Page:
I posted a picture of me reading an iPad nonchalantly, so you will assume I got one, and become jealous and upset, but then you'll see that fine print at the bottom of the picture, realize it's not mine, and then feel silly for getting your panties in a bunch. That's the kind of person I am.
That iPad I'm holding belongs to my cousin Andy and his wife Amber. They were in town for a conference awhile back, and they left their iPad at my house for me to babysit, along with their kids. So I thought I'd post some reviews, in case you were considering an iPad (vs. a Kindle), or thinking about babysitting Andy and Amber's kids.
First, my review of their kids, Evelyn and Preston.
1) They say all kinds of entertaining things.
2) They look and act like boy/girl twins, and who wouldn't want to sample twins for one day.
3) They equate a park with a slide to Disneyland, which is always good for a babysitter's ego.
4) They are two of the happiest kids I've ever met.
Bottom line, I give them 5 out of 5 stars and recommend you all babysit them.
Now, my review of the iPad (as compared to its nemesis, the Kindle):
It has never escaped my notice that the Kindle is slightly 1980s Atari-ish, what with its mouse-size joy-stick, and duel side flaps for old-school page turning. Seeing it next to the iPad, in the flesh, only confirms my suspicion that Amazon needs to fire the elderly gentleman in their design department.
Compared to the Kindle, the iPad is like a shiny new spaceship, but this futuristic technology is nothing we're not used to. The iPad is basically a ginorm iPhone, or, I should say, an iTouch, since it doesn't function as a phone. If you already have one of those, you would just be buying a huger one.
Excluding all the fun apps on the iPad (since you could do all that on a much-cheaper iPhone/iTouch), and speaking only from a book reader's POV, the iPad does do a lot of interesting things that the Kindle cannot do. For example, I sampled the children's book, Toy Story. It was in color! The iPad read the book to me in a very nice Woody-type voice. It was animated. There were small icons on the top corner of almost every page. Tap one, and the screen would switch to a little game of "get the floating army men safely to the ground." Tap another icon, and the screen would switch to a full-size video of "You Gotta Friend in Me" from the movie. So basically, only a few pages into the book, I had stopped "reading", and started watching a scene from the movie. Which made me think, "Why would any kid want to 'read' this, when they could just go watch the movie?"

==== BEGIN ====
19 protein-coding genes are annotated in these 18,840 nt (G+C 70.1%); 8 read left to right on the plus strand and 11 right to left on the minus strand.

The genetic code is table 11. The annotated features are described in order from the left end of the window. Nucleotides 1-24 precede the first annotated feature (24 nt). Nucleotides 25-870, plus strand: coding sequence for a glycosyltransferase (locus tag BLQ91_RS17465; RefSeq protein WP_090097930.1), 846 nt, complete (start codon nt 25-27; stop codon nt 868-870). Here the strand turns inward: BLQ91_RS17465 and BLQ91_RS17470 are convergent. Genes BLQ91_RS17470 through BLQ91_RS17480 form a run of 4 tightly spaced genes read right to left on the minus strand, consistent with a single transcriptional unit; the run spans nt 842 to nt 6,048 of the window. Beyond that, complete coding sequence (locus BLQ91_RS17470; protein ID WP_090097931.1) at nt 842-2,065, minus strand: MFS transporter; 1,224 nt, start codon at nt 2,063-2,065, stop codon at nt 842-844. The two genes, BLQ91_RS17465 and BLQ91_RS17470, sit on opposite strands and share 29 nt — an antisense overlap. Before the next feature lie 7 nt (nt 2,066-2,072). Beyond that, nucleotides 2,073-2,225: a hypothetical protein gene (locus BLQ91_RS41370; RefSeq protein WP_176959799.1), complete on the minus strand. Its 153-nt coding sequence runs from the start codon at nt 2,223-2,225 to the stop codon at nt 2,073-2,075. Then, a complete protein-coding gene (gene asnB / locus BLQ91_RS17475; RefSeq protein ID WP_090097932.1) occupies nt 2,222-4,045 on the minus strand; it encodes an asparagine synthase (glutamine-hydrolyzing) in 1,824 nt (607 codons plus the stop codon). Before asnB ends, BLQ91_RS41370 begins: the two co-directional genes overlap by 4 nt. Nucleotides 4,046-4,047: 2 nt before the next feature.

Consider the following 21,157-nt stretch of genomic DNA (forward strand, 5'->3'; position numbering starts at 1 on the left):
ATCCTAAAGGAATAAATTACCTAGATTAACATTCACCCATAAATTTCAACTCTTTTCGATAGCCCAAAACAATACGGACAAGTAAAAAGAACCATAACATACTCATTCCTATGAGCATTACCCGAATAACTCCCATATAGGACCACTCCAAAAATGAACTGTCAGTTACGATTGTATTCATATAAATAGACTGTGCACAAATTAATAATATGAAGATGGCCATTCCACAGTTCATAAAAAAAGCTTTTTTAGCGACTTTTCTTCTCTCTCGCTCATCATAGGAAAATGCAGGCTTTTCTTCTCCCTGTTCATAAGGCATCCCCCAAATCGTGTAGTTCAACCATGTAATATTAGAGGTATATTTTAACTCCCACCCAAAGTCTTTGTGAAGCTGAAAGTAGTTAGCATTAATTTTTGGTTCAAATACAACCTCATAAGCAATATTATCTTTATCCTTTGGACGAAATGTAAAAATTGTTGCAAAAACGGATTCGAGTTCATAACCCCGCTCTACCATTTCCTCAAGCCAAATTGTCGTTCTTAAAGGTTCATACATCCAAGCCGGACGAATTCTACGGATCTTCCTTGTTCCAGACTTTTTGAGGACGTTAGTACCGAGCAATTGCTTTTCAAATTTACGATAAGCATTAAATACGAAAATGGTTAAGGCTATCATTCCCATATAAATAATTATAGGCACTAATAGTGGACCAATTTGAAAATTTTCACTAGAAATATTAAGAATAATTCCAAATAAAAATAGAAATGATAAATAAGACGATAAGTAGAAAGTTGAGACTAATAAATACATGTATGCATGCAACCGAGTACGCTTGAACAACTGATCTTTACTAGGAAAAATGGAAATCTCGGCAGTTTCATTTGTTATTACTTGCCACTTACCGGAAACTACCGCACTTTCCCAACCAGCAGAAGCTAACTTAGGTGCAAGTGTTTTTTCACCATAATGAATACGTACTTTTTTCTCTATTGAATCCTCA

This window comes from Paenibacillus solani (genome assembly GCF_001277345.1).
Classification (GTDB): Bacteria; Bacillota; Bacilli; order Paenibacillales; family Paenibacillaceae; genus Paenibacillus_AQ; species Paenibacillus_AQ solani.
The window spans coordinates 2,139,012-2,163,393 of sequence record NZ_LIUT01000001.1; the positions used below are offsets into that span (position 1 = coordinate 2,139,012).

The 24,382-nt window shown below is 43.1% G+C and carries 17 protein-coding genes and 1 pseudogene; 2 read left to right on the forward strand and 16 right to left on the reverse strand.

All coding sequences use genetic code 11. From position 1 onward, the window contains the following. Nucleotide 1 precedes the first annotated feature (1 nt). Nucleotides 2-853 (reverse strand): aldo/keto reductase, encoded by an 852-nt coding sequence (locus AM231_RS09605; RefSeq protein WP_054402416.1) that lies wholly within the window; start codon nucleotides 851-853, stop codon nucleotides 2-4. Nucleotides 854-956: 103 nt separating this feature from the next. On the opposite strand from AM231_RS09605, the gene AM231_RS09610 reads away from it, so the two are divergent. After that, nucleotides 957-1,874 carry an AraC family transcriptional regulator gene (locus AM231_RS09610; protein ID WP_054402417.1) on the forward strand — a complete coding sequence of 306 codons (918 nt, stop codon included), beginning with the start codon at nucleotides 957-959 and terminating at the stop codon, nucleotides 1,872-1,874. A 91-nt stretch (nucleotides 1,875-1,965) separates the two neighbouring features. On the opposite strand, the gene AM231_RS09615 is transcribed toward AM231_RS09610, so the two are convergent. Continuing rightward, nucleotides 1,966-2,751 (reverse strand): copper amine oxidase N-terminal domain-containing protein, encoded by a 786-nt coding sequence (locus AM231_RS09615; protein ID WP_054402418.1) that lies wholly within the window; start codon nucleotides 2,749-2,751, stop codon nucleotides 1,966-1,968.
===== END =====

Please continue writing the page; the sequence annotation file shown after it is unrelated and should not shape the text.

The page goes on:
Which made me think of THIS.
So, as far as children's books go, it was novel (ahem. pun.), but who's gonna hand this super expensive thing over to a kid so they can fake-read? Maybe right when you take it out of the box, you'd set them on your lap and let them have a gander, but after that, it'll be this never ending question: "Can I play on your iPad?" and this never ending answer: "Hells no." (The "hells" part won't be spoken out loud, cuz these are kids we're talking about, but you'll sure as hell be thinking it.)
Reading a grown-up novel on the iPad (without pictures and stuff) was cool. The pages turn with a slide of a finger across the screen, as expected. Some people may not like that it's back-lit, just like a computer screen, as it could cause eye-strain. That might bother me over time, but in the short term, it doesn't. The Kindle, if you recall, is not back-lit. The screen looks like paper. But you need a lamp.
Buying a book in Apple's bookstore, iBooks, cost more than buying the same book in Amazon's Kindle store. For example, Water for Elephants by Sara Gruen sells in iBooks for $9.99, while it was only $6.27 in the Amazon Kindle store. The paperback price on Amazon is $10.04. You save a lot with Kindle, only pennies with Apple. Solution: simply download the Kindle app to your iPad and buy all your books through the Kindle store. So that's not really a mark against the iPad, but a big mark against Apple's iBooks store.
What surprised me the most about the iPad was its weight. It's a heavy mother-ship, where the Kindle is a paper airplane. It was the difference between holding a big ol' giant heavy dictionary, or holding a small, practically weightless paperback. Call me Mr. Burns, but the weight was actually a big deal to me. I read in bed every night, and I couldn't imagine holding up a dictionary-type book with my weak fragile arms.
Kindle costs $259.00 (that's after tax, free shipping).
The iPad starts at $499.00 for their lowest memory model (plus tax could add another $40, and you have to pay a recycling fee of $8 in some states, free shipping).
Bottom line: The Kindle could use a technological makeover as far as design, but it is brilliant at what it was intended for: downloading cheap books instantly to a wireless reading device. And the 1908s design doesn't interfere with that. You still have your instant gratification at a much cheaper price than you'd get with a glue-and-paper book. And since I already have that convenience, I have no reason to upgrade to a heavier, cooler-looking model. Now, if I won an iPad in a raffle, or if someone gave me one for my birthday on June 12th, I wouldn't throw it away or anything. I would be super happy and excited because it's pretty darn awesome. But when I got all tucked in bed at night, I would probably turn on my lamp and reach for my light-weight Kindle.